‘Ron Arad talks to Matthew Collings about designing chairs, vases, buildings and…’, Ron Arad
Bit of a strange blog entry this one: firstly, it’s a week late, due to my recent travels around New Yoik, (where I bought an unnecessary, but not obscene, amount of books). Apologies for that, but if anyone noticed that I have indeed been putting out an entry a week for the past few months, then I imagine that you’re enjoying this enough that you won’t mind waiting an extra week.
Secondly, it’s about a book I haven’t even read: in fact it’s the review of a presentation at a book event which confused most people there, since it was by a designer and architect, not an author, who didn’t even have a book out. Being blown away by the talk, however, I did end up buying an old, overly expensive, hernia-inducingly large Phaidon book in order to have something for him to sign, (surprisingly grumpily, for a guy who had seemed so jovial on stage).
Anyway, I hope you enjoy it, and you really should check out some of the links because some of his stuff, (specifically the bicycle and the Design Museum of Holon), are spectacular, and normal service should be resumed shortly.
Ron Arad at Jewish Book Week, 2012
“So, any questions?” was Ron Arad’s
ice-breaking opening line, and from that moment on he presented a fascinating, hilarious hour-long talk which could easily still be going on. “Five minutes?” he queried when informed that time was almost up. “I need five hours!”
Such is the breadth of Arad’s work, as the designer provided running commentary on a PowerPoint presentation revealing the origins of, and occasional technical problems behind, some of his most famous works.
In science and technology a surprising amount of the things which become part of our everyday lives come about inadvertently, through error or play or unexpected consequences, from the Internet to penicillin. With an infectiously playful personality, it seems that the same is true of Arad’s designs: he says he didn’t even know he was a designer until named as such in a magazine in the 1980s. Ordering a thick, wide strip of metal to play with resulted in his world famous Bookworm bookshelves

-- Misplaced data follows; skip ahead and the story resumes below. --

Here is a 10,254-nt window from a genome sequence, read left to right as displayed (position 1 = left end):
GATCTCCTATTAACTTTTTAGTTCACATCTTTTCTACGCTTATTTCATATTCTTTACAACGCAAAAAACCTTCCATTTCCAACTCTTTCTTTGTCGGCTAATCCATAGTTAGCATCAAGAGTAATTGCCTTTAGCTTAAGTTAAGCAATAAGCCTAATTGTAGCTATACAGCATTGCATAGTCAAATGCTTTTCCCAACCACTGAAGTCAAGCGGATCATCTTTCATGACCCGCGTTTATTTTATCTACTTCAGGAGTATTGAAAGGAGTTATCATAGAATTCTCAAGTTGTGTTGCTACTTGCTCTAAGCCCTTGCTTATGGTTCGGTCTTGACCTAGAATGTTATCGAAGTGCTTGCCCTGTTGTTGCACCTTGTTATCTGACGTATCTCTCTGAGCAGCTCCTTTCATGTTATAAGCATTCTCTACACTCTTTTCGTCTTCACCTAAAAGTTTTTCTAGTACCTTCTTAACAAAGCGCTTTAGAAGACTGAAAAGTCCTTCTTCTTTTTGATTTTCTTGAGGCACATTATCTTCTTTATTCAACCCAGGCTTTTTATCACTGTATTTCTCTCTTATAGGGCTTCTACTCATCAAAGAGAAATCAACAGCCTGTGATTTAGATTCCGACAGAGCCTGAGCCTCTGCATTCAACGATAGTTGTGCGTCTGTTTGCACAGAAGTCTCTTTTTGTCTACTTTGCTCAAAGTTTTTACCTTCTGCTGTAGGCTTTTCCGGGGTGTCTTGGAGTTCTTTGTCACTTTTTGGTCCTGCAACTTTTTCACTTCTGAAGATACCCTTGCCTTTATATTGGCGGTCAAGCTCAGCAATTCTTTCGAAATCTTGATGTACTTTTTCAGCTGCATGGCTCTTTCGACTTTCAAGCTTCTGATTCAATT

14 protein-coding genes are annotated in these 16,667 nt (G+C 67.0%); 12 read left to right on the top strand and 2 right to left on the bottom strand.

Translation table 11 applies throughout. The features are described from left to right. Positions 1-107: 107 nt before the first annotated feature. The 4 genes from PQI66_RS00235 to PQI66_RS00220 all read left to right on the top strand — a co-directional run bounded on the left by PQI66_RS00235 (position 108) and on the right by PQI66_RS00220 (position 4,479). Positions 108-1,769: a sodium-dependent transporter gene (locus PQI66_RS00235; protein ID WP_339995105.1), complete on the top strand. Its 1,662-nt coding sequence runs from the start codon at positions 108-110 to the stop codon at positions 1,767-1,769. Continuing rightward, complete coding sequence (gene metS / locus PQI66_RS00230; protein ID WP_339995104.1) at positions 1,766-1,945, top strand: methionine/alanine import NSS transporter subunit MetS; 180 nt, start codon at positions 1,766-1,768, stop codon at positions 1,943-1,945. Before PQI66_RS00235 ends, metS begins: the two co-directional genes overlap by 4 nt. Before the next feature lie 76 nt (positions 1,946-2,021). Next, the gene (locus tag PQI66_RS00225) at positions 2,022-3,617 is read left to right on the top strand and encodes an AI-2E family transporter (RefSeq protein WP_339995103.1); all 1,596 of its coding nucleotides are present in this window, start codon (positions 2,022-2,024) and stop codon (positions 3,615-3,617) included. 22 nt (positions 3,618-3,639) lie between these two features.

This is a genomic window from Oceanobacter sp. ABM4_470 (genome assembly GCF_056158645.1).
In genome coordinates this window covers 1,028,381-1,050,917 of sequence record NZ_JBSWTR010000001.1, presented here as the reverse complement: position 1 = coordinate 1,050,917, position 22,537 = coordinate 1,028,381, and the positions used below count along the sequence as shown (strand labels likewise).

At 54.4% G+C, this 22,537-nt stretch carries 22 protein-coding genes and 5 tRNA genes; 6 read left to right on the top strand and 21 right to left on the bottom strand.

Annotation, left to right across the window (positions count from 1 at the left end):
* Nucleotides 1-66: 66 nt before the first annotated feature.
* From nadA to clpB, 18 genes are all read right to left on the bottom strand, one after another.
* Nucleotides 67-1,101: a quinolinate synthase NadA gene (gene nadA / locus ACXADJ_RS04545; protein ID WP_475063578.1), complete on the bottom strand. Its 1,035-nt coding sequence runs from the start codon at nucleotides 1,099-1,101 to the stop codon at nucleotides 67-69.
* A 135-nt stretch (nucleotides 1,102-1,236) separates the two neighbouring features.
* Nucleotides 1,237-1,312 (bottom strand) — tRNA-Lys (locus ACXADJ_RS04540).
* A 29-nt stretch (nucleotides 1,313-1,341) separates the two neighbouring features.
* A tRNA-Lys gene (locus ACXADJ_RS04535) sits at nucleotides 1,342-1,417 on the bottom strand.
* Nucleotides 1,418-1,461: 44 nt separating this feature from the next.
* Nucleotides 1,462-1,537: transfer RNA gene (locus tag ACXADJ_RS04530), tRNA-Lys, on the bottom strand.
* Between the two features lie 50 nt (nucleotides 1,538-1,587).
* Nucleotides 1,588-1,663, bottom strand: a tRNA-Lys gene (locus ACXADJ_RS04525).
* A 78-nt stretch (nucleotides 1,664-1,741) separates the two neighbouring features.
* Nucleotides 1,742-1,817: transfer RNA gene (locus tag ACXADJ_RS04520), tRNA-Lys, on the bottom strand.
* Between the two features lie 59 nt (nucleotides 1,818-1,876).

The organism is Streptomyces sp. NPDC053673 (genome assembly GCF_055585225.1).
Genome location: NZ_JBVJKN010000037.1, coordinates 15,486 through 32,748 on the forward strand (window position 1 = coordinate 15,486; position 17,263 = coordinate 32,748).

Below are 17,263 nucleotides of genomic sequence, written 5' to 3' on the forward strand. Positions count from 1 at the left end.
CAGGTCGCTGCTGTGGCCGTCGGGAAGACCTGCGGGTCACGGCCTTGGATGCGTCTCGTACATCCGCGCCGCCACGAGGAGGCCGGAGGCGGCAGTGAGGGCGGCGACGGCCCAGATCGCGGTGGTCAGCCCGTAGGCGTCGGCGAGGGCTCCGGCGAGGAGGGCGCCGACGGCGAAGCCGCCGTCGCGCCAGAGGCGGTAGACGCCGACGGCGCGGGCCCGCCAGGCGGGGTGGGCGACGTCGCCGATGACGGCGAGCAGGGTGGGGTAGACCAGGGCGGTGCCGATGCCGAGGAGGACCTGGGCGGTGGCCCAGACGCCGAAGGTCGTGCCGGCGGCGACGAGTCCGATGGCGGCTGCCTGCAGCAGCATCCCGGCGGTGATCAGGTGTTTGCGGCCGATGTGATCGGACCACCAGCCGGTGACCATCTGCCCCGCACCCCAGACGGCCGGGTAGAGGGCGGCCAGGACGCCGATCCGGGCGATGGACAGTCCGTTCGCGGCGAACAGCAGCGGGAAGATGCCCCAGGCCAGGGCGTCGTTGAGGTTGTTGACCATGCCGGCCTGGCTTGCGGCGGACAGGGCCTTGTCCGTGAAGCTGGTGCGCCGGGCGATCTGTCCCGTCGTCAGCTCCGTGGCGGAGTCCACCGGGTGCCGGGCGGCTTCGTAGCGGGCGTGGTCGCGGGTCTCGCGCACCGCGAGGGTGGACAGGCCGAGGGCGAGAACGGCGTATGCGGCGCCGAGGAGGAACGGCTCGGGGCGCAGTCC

; wondering whether the same metal would work for bicycles
resulted in other, equally striking pieces.
And when a company offers you the use of their state-of-the-art machinery to design any chair you could imagine? Arad’s answer was simple: take a block of metal and:
“…beat the hell out of it until it admits to being comfortable!”
The evening threw up a series of fascinating questions: do American galleries have a sense of humour? do Chinese bookshelves need space for scrolls? what is a designer doing at Jewish Book Week? All were answered, to one degree or another: no; who knows, but they’re not happy when a bookshelf in the shape of China doesn’t include Hong Kong; and he’s not sure, and he’s not even a very good Jew.
It also offered a chance to learn about the financial side of design manufacturing when an audience member asked if machinery had to be specially built for each new item. The machines and tools required, he was informed, are the most expensive part of the process, meaning that companies have to be sure that the final product will sell well before they decide to manufacture it. Arad will have few concerns on that count: his first bookworms, originally commissioned by Italian company Kartell “for column inches,” merely to create publicity, went on to be the company’s best selling product for several years.
As time ran out on the evening, after tales of late-night shop visits from an unrecognised Jean Paul Gaultier and the joys of works getting to ‘meet’ each-other for the first time at retrospectives, the audience was treated to a behind-the-scenes guided tour of the incredible Design Museum Holon
outside Tel Aviv, Israel. Arad discussed the project in words, pictures and videos
, as well as providing a tantalising look at a project put on hold in Jerusalem of a sculpture which uses the sunlight to project ever-moving shadows of Jerusalem stone onto the ground.
Ron Arad may have been happy to go on talking for another five hours: the audience seemed happy to listen for another five days.